FIRST YOU READ, THEN YOU WRITE - Mystery Commentary by Mike Nevins
Those who know anything at all about Cornell Woolrich know that he also wrote under the names William Irish and George Hopley. What is little known even to Woolrich aficionados is that he also used at least three other bylines. The earliest fiction he ever published under a pseudonym was “Insult” (Serenade, March 1934), which appeared as by “Ted Brooks,” probably because “Between the Acts” appeared in the same issue of the same love pulp under his own name. We know that “Insult” is by Woolrich only because he told Bill Thailing when they met back in the 1950s, and Bill told me when we met in the 1970s, a few years after Woolrich died.
As Paul Herman and Steve Lewis document elsewhere, Woolrich submitted at least six of his pulp suspense tales under pseudonyms – one as by Tex Brooks, the others as Chick Walsh. Why he chose to do so remains a mystery. All six of the stories are narrated in first person, but so are a number of other Woolrich suspensers that he apparently submitted under his own byline. My best guess is that, turning out so many pulp thrillers at white heat as he was in the second half of the Thirties, he wanted to establish additional bylines so that he could have more than one tale in the same issue of, say, Dime Detective. As we know, the editors of these magazines disagreed and published under Woolrich’s own name all the stories he had submitted as Tex Brooks or Chick Walsh.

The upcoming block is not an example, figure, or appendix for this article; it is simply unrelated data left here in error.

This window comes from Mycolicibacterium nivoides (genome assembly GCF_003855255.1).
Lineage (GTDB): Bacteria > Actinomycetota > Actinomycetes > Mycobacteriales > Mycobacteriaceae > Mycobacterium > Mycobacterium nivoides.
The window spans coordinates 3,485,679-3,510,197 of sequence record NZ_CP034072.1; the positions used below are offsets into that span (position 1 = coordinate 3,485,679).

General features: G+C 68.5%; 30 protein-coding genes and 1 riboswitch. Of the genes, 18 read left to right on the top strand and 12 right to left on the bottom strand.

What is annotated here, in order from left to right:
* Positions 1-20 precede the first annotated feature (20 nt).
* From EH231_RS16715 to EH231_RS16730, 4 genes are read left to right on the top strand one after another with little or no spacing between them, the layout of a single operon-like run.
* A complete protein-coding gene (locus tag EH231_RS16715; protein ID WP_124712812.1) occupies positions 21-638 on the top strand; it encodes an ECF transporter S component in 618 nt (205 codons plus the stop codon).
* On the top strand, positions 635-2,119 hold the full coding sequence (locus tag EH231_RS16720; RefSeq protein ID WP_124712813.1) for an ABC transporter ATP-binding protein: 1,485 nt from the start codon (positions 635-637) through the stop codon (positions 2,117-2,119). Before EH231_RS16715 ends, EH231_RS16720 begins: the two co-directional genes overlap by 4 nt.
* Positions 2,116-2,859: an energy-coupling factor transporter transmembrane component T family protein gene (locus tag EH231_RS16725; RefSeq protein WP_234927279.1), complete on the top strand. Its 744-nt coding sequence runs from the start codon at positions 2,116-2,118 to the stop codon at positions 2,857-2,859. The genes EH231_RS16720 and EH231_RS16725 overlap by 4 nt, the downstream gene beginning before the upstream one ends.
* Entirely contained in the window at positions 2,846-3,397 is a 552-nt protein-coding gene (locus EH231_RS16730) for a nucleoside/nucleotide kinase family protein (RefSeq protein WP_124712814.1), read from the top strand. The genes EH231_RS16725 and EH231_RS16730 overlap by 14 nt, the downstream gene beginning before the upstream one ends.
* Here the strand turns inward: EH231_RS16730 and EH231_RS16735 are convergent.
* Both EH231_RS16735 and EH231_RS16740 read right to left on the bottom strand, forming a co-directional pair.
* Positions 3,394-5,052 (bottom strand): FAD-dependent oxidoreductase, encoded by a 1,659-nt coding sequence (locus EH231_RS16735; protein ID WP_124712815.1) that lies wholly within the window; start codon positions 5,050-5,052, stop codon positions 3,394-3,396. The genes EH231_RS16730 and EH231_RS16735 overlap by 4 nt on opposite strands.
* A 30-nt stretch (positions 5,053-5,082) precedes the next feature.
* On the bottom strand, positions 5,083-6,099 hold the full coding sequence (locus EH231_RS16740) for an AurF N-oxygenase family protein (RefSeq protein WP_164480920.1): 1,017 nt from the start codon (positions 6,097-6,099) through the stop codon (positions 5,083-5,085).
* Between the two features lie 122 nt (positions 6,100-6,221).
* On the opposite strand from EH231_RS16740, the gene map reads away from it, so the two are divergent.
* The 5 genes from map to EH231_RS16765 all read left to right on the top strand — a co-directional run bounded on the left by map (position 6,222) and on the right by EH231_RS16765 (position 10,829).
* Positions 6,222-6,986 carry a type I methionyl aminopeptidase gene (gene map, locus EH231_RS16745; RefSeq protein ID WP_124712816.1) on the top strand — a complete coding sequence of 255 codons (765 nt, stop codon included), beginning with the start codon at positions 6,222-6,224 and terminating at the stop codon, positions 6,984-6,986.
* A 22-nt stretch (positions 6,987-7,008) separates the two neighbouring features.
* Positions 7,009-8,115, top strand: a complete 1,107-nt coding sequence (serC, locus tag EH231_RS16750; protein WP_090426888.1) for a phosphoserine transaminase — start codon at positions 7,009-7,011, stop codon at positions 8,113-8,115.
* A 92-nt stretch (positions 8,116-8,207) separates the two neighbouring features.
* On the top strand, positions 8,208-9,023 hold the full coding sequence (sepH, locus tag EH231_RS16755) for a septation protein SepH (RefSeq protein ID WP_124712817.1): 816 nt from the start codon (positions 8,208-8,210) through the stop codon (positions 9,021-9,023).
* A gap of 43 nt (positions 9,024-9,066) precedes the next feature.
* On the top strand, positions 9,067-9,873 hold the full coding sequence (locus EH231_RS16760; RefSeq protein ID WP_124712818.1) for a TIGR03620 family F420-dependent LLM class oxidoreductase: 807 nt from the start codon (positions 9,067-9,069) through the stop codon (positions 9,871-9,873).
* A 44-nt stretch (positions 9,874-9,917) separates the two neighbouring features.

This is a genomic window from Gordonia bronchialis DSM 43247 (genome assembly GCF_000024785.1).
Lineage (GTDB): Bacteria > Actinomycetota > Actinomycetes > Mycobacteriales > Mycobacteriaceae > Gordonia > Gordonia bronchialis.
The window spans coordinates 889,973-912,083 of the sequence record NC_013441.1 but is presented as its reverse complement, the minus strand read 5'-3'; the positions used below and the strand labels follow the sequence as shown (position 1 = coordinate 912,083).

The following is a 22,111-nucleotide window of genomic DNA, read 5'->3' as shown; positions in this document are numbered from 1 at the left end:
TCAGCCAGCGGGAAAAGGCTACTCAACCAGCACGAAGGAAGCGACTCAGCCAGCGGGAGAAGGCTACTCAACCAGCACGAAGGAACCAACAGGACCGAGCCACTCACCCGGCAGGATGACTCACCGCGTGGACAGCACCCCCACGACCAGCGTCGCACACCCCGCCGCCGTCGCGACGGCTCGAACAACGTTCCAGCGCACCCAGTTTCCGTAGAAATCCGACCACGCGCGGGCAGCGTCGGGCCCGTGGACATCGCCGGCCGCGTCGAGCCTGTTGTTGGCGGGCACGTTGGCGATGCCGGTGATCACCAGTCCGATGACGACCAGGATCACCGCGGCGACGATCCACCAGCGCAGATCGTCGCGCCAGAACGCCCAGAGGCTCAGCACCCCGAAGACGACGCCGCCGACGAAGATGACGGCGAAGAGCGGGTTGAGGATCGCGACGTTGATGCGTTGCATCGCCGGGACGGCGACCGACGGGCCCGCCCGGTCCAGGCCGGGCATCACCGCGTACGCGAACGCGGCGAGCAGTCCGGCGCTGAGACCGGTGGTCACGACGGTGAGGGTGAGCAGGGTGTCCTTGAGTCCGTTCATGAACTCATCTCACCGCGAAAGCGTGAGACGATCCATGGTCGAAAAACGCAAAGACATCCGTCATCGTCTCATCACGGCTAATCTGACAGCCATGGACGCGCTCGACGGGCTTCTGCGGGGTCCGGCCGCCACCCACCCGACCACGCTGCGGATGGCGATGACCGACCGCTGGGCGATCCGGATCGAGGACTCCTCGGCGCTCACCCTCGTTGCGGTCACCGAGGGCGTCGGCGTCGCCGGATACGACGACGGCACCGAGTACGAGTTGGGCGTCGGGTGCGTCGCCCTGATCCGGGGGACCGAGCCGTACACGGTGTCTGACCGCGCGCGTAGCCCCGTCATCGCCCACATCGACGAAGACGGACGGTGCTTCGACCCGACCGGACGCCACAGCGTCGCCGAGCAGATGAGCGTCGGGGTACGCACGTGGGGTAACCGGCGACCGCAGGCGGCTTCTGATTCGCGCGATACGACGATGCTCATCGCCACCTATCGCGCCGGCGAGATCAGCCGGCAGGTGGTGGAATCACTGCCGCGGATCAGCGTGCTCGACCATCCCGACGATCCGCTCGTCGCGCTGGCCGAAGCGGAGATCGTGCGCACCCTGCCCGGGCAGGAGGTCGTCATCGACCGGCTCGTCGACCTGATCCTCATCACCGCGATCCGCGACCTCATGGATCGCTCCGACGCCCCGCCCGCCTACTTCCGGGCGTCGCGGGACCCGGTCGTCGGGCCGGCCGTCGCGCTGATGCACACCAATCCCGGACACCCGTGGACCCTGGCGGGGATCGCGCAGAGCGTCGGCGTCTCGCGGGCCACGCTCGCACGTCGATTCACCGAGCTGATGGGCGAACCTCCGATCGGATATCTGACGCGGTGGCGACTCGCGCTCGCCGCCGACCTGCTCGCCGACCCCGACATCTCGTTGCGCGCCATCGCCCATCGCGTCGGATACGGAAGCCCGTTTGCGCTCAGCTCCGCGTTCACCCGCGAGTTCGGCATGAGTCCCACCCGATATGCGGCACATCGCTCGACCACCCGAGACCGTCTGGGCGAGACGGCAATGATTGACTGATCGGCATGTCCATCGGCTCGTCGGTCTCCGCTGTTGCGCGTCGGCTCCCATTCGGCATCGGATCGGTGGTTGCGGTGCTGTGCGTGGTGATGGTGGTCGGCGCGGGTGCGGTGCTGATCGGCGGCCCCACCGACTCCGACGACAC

To be more precise, they published everything as by Woolrich except one story, undiscovered till recently, which appeared in print as by Tex Brooks, namely “The World’s Champion Murder”(Black Book Detective Magazine, April 1937). Any readers of this tale who also bought the April 1937 issue of Street & Smith’s newly launched magazine Pocket Detective must have scratched their heads in confusion when they found a different version of the same killing-in-the-ring plot in “Death in Round Three,” published in the latter pulp under Woolrich’s own name! How this snafu came about I have no idea. Bill Thailing discovered the Black Book story and copied it for me shortly before his death in 2003.
Of all the radio dramas based on Woolrich novels and stories during that medium’s golden age, the finest was “The Black Curtain” (SUSPENSE, CBS, December 2, 1943), which starred Cary Grant and was based on Woolrich’s 1941 novel of the same name. The script, whose author wasn’t mentioned on the air, was both so different from the novel and so true to its noir spirit that I’ve long suspected it was written by Woolrich himself. Recently my suspicions were confirmed by radio historian William Nadel, who told me that in Columbia’s files the scripter is listed as George Cory. No one by that name is known to have worked in radio. Since George was one of Woolrich’s middle names and Cory is so similar to Cornell, I’m convinced that another pseudonym of that haunted man has been found.
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